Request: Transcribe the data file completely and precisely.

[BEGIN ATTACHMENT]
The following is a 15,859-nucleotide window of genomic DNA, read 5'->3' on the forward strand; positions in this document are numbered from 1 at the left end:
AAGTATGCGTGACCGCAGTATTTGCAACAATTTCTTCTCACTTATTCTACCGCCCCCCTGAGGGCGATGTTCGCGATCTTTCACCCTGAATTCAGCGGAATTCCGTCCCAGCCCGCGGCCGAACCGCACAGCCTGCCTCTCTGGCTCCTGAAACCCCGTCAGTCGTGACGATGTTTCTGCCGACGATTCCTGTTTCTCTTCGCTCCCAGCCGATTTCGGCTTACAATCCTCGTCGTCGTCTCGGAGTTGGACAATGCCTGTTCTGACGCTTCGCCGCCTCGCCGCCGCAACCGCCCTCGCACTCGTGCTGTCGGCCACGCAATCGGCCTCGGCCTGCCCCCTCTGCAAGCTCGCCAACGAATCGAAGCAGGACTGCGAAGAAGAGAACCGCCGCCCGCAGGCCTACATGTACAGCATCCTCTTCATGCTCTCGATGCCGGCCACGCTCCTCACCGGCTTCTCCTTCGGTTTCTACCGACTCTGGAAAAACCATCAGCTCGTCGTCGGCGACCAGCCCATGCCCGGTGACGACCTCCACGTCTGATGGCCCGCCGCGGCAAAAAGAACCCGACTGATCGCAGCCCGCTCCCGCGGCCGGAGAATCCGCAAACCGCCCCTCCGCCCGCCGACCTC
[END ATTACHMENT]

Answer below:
The following is a 15,859-nucleotide window of genomic DNA, read 5'->3' on the forward strand; positions in this document are numbered from 1 at the left end:
AAGTATGCGTGACCGCAGTATTTGCAACAATTTCTTCTCACTTATTCTACCGCCCCCCTGAGGGCGATGTTCGCGATCTTTCACCCTGAATTCAGCGGAATTCCGTCCCAGCCCGCGGCCGAACCGCACAGCCTGCCTCTCTGGCTCCTGAAACCCCGTCAGTCGTGACGATGTTTCTGCCGACGATTCCTGTTTCTCTTCGCTCCCAGCCGATTTCGGCTTACAATCCTCGTCGTCGTCTCGGAGTTGGACAATGCCTGTTCTGACGCTTCGCCGCCTCGCCGCCGCAACCGCCCTCGCACTCGTGCTGTCGGCCACGCAATCGGCCTCGGCCTGCCCCCTCTGCAAGCTCGCCAACGAATCGAAGCAGGACTGCGAAGAAGAGAACCGCCGCCCGCAGGCCTACATGTACAGCATCCTCTTCATGCTCTCGATGCCGGCCACGCTCCTCACCGGCTTCTCCTTCGGTTTCTACCGACTCTGGAAAAACCATCAGCTCGTCGTCGGCGACCAGCCCATGCCCGGTGACGACCTCCACGTCTGATGGCCCGCCGCGGCAAAAAGAACCCGACTGATCGCAGCCCGCTCCCGCGGCCGGAGAATCCGCAAACCGCCCCTCCGCCCGCCGACCTC